Two Tenth Circuit decisions apply to the present case. In J.H. ex rel. J.P. v. Bernalillo County, [35] an officer arrested a disabled student for kicking a teacher. The student alleged that the arrest was “by reason of his disability” and therefore violated his ADA rights.[36] The court held that the officer acted by reason of the student's conduct, not his disability.[37] Likewise, in J.V. v. Albuquerque Public Schools, [38] an officer handcuffed a disabled student after the student displayed physical aggression toward teachers. The Tenth Circuit permitted the physical restraint of the disabled student based on his conduct. Ruling in favor of the school district on summary judgment, the court concluded that “a student's conduct may be regulated, so long as the action is not taken by reason of the student's disability, ” even if that conduct is a “manifestation of his disability.”[39]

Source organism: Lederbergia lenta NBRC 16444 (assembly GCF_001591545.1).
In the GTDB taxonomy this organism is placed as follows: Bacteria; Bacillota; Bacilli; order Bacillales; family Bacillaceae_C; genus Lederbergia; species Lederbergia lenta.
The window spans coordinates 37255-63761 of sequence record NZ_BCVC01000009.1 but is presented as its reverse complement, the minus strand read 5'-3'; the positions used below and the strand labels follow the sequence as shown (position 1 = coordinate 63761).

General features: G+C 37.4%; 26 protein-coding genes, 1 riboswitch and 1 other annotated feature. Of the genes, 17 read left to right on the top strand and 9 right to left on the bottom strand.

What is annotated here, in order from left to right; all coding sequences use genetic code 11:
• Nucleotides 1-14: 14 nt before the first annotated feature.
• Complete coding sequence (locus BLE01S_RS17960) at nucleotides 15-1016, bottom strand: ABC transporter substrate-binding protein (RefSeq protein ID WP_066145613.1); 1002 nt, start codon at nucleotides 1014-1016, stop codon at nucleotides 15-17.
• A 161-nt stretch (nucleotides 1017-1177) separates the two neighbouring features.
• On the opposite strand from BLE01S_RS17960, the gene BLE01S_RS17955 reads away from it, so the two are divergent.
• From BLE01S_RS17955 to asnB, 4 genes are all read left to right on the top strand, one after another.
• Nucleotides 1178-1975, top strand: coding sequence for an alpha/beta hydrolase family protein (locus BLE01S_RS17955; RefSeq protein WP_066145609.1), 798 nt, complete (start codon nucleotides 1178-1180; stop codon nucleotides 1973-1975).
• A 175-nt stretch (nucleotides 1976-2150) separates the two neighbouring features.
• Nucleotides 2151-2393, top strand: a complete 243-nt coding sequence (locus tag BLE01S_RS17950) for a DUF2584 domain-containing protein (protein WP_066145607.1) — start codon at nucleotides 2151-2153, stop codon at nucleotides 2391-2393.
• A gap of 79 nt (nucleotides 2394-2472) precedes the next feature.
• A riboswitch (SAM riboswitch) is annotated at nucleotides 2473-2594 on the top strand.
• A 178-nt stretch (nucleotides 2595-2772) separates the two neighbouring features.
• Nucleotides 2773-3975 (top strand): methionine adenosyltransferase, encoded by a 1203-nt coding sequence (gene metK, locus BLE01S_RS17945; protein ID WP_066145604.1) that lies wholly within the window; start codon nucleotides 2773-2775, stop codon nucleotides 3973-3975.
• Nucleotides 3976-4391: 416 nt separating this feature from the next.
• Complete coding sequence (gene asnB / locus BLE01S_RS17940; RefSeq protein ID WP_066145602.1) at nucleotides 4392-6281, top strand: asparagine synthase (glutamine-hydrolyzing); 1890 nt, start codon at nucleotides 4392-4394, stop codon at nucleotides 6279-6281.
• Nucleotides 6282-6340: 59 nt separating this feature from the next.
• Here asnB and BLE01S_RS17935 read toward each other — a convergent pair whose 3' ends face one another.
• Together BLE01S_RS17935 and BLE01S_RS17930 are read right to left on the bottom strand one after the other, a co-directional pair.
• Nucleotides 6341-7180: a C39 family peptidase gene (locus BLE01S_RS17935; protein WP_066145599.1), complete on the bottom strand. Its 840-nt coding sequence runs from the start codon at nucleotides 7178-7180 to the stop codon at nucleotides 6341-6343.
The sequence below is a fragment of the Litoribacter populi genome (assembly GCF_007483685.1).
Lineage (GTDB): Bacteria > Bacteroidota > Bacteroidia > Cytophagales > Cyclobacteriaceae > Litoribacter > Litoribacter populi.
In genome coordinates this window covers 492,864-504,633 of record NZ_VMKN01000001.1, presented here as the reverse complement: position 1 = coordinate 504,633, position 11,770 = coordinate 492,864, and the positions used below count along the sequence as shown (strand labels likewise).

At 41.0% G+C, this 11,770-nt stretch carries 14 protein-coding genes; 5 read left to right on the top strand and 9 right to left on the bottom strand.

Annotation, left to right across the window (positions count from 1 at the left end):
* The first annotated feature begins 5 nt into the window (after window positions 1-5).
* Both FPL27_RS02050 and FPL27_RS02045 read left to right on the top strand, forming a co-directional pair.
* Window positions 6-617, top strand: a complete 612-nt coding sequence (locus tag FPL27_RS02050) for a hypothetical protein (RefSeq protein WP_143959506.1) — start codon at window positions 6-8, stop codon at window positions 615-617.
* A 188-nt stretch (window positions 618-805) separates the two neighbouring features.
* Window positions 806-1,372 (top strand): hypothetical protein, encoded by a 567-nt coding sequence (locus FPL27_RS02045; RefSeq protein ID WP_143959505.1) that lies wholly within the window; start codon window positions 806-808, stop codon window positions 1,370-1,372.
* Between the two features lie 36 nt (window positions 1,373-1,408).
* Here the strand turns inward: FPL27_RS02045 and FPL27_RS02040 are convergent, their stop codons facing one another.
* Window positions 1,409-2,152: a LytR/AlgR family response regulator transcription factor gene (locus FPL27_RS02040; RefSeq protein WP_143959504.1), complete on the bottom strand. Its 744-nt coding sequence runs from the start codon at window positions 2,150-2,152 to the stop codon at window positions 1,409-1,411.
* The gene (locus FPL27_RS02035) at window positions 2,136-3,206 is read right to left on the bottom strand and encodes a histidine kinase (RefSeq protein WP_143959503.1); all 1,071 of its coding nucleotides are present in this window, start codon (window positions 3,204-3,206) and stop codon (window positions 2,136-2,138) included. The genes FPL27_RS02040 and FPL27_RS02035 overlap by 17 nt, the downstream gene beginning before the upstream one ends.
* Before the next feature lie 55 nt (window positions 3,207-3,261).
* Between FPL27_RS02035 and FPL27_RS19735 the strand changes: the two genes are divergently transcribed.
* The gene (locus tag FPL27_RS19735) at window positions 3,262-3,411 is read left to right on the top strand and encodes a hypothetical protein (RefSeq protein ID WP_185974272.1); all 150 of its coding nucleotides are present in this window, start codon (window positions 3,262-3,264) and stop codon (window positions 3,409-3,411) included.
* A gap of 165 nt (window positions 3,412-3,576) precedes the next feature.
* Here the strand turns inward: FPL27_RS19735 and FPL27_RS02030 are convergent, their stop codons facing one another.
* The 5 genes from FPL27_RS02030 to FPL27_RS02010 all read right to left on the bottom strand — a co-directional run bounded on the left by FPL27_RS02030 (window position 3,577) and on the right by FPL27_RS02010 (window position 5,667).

The Court concludes that E.C. has not stated a facially plausible claim for discrimination under Section 504 or the ADA. While E.C. states sufficient facts to satisfy the first three elements of a discrimination claim-that he is disabled and qualified to participate in the IDEA, and that USD 385 receives federal funds-he fails to plausibly allege facts to satisfy the final element, discrimination. E.C. alleges that USD 385 discriminated against him when the Interlocal repeatedly restrained and secluded him in response to his disruptive-and oftentimes violent- conduct. He argues that since he was removed from the classroom, he was denied his right to public education. Importantly, however, E.C. fails to allege any facts that give rise to an inference that USD 385's actions were solely-or even partly- “by reason of” E.C.'s disability. Even though E.C. alleges that all of his actions were “manifestations of [his] disability, ” the 10th Circuit has specifically held that “a student's conduct may be regulated, ” even if it is a “manifestation of his disability.”[40] E.C. has failed to plausibly allege that USD 385 discriminated against him by reason of his disability and he has therefore failed to state a claim under Count V.